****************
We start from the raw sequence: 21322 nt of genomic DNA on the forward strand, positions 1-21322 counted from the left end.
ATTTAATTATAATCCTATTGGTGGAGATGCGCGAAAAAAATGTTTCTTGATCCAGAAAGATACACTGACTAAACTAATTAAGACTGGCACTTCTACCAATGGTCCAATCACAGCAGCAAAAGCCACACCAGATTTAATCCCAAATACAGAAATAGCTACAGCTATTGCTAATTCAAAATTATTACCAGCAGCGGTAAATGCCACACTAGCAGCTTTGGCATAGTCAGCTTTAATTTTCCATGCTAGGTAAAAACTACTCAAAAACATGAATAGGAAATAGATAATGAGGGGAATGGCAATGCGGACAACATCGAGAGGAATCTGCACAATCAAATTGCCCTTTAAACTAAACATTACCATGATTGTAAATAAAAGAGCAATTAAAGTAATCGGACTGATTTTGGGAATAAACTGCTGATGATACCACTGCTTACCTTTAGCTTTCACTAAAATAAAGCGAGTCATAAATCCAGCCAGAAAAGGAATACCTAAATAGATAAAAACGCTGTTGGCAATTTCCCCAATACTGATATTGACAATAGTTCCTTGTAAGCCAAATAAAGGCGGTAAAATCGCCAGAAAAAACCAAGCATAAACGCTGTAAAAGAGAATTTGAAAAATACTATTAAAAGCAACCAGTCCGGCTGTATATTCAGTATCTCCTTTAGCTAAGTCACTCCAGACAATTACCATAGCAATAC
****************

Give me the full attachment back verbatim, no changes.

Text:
We start from the raw sequence: 21322 nt of genomic DNA on the forward strand, positions 1-21322 counted from the left end.
ATTTAATTATAATCCTATTGGTGGAGATGCGCGAAAAAAATGTTTCTTGATCCAGAAAGATACACTGACTAAACTAATTAAGACTGGCACTTCTACCAATGGTCCAATCACAGCAGCAAAAGCCACACCAGATTTAATCCCAAATACAGAAATAGCTACAGCTATTGCTAATTCAAAATTATTACCAGCAGCGGTAAATGCCACACTAGCAGCTTTGGCATAGTCAGCTTTAATTTTCCATGCTAGGTAAAAACTACTCAAAAACATGAATAGGAAATAGATAATGAGGGGAATGGCAATGCGGACAACATCGAGAGGAATCTGCACAATCAAATTGCCCTTTAAACTAAACATTACCATGATTGTAAATAAAAGAGCAATTAAAGTAATCGGACTGATTTTGGGAATAAACTGCTGATGATACCACTGCTTACCTTTAGCTTTCACTAAAATAAAGCGAGTCATAAATCCAGCCAGAAAAGGAATACCTAAATAGATAAAAACGCTGTTGGCAATTTCCCCAATACTGATATTGACAATAGTTCCTTGTAAGCCAAATAAAGGCGGTAAAATCGCCAGAAAAAACCAAGCATAAACGCTGTAAAAGAGAATTTGAAAAATACTATTAAAAGCAACCAGTCCGGCTGTATATTCAGTATCTCCTTTAGCTAAGTCACTCCAGACAATTACCATAGCAATAC